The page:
JEREMY :

 

Right. Like it's — meeting someone, let's say you've never been out of the country and you take your first flight and let's say you meet a woman or a man or whomever from, I don't know, Bangladesh, let's just say. I'm sure all Bangladeshis are great people, but let's say that there is this one person on the airplane who was completely rude and just wasn't a great person at all. And then that person, possibly, would go home and say, "you know what, everybody from Bangladesh, horrible people!" Right? Which is — sounds like what you're saying is that's kind what we're seeing here.

 

DR KUDRATH :

 

Absolutely.

 

JEREMY :

 

What we were talking about earlier to, is like — now we have this tribalism that's going on with technology and we're all becoming even more divided.

 

DR KUDRATH :

 

Absolutely. It keeps adding onto itself. So we see that one person in this group or religion that's bad. "Oh they're all terrible". And that becomes a self-fulfilling prophecy because as soon as somebody else does it, it becomes, "Ah, I told you there's two people, there's three, there's five, there's ten". We may not look at the millions of people who are not doing that. The millions of people who are being hurt by that.

 

JEREMY :

 

Exactly.

 

DR KUDRATH :

 

Who would support us against that, but are part of that group. So we have to avoid, like you said, tribalism. Because what that does is it shuts off the pathway to a resolution. If we understood a situation a lot more deeper than, kind of, oversimplifications, then we can actually find solutions. So then what's my responsibility as a Muslim in this country, and as a physician in this country? Right? And really it's just to show people that we don't have to be mutually exclusive. Right? Because there are some people who may have never met a Muslim physician or even a Muslim friend.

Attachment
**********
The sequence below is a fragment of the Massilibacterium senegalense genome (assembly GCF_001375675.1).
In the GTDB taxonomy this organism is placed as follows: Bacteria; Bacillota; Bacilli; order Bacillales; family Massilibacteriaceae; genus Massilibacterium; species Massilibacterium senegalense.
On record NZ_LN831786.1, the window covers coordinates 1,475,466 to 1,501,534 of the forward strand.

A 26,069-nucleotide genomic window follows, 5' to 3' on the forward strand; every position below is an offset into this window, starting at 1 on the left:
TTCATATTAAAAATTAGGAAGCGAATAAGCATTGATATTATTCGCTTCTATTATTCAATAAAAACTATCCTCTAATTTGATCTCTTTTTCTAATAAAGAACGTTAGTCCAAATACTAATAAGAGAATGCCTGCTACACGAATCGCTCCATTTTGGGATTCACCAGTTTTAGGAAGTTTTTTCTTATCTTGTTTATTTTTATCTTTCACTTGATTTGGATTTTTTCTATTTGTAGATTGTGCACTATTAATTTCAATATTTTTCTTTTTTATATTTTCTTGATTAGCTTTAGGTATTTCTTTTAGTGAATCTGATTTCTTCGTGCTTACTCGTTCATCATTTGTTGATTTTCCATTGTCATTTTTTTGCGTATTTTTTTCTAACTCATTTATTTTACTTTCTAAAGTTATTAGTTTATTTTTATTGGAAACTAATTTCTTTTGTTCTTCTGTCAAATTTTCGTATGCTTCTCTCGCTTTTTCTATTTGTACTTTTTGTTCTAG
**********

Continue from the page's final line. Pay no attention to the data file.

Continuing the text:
JEREMY :

 

Totally, yeah.

 

DR KUDRATH :

 

So it gives me a responsibility to be an example, and if people have questions, to answer these questions.

 

JEREMY :

 

That's cool, I appreciate that.

 

DR KUDRATH : 

Right, and that means that I need to also be knowledgeable about certain things because now I become a representative for my religion. Right? [laughs]

 

JEREMY :

 

Yeah [laughs] Right. Whether you wanted to be or not! [laughs]

 

DR KUDRATH :

 

But I think that's a good thing.

 

JEREMY :

 

Yeah

 

DR KUDRATH :

 

And not to get too political but things are getting polarized right now.

 

JEREMY :

 

Of course.

 

DR KUDRATH : 

 

But I always try to look at the silver lining.

 

JEREMY :

 

And you can get as political as you want [laughs]. I'm just trying to stay on the side-lines a little bit, but feel free. This is all about you and your perspective so feel free to dive in as you need to.

 

DR KUDRATH :

 

OK. Absolutely. And again I don't want to fall into the same trap of polarizing issues because then I'm going to block any resolution or the search for resolution. But as things have gotten a little polarized maybe certain problems that were festering before or misconceptions, or misunderstandings are just now being brought up to a head. Now we could see it, now we can address it, now we can come to a common ground. Whether it's fear of other people, or immigration, or financial issues that the country has. These emotions can cause turmoil. So even though things are polarized I'm seeing the silver lining. I'm seeing people come together to talk about important issues. Right? I mean for example we talked about Islam and being a Muslim right? We have this big travel ban, people being detained in airports...